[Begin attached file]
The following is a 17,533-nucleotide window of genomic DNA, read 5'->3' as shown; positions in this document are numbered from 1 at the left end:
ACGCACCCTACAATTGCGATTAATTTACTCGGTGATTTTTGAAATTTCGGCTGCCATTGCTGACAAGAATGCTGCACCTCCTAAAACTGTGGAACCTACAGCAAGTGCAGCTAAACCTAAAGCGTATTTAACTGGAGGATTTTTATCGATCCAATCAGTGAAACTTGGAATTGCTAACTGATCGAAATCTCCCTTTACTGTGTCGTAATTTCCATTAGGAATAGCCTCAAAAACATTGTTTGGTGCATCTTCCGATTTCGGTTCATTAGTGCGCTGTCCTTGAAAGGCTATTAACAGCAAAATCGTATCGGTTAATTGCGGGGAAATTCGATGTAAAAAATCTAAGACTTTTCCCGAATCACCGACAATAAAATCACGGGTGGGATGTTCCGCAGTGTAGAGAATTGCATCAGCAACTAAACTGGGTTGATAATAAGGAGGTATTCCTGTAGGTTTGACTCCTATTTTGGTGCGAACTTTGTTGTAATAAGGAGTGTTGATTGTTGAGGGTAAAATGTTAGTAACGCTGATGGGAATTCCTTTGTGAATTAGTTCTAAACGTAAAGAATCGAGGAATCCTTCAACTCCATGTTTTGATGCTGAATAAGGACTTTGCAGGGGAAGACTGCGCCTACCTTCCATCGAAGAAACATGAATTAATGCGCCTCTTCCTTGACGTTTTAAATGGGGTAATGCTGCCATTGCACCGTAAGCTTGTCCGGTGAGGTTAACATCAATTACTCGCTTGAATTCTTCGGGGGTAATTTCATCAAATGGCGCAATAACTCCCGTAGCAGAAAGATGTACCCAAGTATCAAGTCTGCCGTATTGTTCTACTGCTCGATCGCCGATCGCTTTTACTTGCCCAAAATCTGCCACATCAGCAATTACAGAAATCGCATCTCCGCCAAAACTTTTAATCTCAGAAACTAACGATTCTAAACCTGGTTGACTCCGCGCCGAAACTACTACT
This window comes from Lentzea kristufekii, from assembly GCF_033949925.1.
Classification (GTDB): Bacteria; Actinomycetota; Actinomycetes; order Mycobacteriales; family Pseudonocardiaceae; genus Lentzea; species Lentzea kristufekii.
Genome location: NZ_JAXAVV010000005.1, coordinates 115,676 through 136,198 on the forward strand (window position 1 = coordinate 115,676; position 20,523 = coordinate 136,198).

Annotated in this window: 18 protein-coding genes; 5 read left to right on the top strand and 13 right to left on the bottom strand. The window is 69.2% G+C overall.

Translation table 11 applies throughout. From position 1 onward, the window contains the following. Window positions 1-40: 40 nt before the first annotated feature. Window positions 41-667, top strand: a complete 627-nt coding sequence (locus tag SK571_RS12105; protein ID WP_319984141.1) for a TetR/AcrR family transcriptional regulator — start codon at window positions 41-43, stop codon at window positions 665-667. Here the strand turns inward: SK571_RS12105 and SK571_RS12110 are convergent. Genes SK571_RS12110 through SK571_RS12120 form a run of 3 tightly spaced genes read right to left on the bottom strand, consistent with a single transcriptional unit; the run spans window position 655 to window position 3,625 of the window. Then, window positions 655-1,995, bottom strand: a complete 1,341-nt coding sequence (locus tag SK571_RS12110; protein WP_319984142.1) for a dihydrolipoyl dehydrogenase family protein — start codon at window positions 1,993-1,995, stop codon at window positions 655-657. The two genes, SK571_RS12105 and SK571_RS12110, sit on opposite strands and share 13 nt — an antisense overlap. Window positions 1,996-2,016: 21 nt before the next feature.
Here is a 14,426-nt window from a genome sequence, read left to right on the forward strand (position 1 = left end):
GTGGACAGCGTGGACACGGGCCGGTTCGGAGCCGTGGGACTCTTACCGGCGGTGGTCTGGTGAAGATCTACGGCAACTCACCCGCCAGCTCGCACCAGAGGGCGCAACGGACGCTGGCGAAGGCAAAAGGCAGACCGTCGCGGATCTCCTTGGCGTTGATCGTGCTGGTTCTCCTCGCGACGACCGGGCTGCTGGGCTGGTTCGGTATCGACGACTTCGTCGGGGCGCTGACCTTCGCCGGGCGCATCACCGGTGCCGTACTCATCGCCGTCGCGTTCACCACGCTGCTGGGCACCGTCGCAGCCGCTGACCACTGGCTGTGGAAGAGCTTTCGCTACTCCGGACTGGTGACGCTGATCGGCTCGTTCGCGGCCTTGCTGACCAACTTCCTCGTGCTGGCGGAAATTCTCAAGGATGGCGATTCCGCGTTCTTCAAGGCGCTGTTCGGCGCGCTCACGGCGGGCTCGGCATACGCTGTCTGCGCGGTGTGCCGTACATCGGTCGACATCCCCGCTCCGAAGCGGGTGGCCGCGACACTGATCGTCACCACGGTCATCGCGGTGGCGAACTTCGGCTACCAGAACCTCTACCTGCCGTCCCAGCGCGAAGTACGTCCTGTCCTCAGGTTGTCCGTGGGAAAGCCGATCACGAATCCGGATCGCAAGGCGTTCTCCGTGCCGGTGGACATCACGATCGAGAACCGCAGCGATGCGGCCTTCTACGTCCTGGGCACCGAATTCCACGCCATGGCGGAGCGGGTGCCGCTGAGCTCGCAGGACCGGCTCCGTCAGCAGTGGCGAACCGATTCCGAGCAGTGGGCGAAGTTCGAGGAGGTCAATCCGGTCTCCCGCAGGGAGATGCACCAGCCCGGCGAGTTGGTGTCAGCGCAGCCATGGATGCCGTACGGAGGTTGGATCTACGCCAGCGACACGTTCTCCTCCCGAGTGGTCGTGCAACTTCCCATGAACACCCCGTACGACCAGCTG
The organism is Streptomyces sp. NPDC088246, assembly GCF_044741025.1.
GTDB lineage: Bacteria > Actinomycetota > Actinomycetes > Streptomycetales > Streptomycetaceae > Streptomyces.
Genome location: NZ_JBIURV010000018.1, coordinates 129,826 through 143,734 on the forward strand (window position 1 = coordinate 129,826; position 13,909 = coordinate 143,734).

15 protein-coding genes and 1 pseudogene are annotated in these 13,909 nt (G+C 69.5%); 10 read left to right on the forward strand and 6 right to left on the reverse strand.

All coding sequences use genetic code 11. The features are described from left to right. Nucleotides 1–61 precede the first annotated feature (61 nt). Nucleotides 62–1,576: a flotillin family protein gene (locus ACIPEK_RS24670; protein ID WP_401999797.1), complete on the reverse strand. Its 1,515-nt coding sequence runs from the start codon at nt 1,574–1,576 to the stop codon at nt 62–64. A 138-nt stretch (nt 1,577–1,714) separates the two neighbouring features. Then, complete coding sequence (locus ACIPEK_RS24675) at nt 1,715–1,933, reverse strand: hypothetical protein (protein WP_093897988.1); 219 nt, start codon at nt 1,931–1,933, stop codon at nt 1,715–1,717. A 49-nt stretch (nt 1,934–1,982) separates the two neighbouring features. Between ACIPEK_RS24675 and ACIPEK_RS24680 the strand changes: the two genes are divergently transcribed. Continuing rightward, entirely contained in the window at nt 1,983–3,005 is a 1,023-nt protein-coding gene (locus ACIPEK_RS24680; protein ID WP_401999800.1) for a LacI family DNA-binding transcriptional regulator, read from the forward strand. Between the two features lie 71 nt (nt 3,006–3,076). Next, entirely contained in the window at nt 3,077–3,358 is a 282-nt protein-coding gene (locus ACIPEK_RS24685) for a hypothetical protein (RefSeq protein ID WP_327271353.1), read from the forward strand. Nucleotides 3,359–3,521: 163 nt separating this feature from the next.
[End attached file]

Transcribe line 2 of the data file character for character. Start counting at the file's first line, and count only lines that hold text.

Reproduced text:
ACGCACCCTACAATTGCGATTAATTTACTCGGTGATTTTTGAAATTTCGGCTGCCATTGCTGACAAGAATGCTGCACCTCCTAAAACTGTGGAACCTACAGCAAGTGCAGCTAAACCTAAAGCGTATTTAACTGGAGGATTTTTATCGATCCAATCAGTGAAACTTGGAATTGCTAACTGATCGAAATCTCCCTTTACTGTGTCGTAATTTCCATTAGGAATAGCCTCAAAAACATTGTTTGGTGCATCTTCCGATTTCGGTTCATTAGTGCGCTGTCCTTGAAAGGCTATTAACAGCAAAATCGTATCGGTTAATTGCGGGGAAATTCGATGTAAAAAATCTAAGACTTTTCCCGAATCACCGACAATAAAATCACGGGTGGGATGTTCCGCAGTGTAGAGAATTGCATCAGCAACTAAACTGGGTTGATAATAAGGAGGTATTCCTGTAGGTTTGACTCCTATTTTGGTGCGAACTTTGTTGTAATAAGGAGTGTTGATTGTTGAGGGTAAAATGTTAGTAACGCTGATGGGAATTCCTTTGTGAATTAGTTCTAAACGTAAAGAATCGAGGAATCCTTCAACTCCATGTTTTGATGCTGAATAAGGACTTTGCAGGGGAAGACTGCGCCTACCTTCCATCGAAGAAACATGAATTAATGCGCCTCTTCCTTGACGTTTTAAATGGGGTAATGCTGCCATTGCACCGTAAGCTTGTCCGGTGAGGTTAACATCAATTACTCGCTTGAATTCTTCGGGGGTAATTTCATCAAATGGCGCAATAACTCCCGTAGCAGAAAGATGTACCCAAGTATCAAGTCTGCCGTATTGTTCTACTGCTCGATCGCCGATCGCTTTTACTTGCCCAAAATCTGCCACATCAGCAATTACAGAAATCGCATCTCCGCCAAAACTTTTAATCTCAGAAACTAACGATTCTAAACCTGGTTGACTCCGCGCCGAAACTACTACT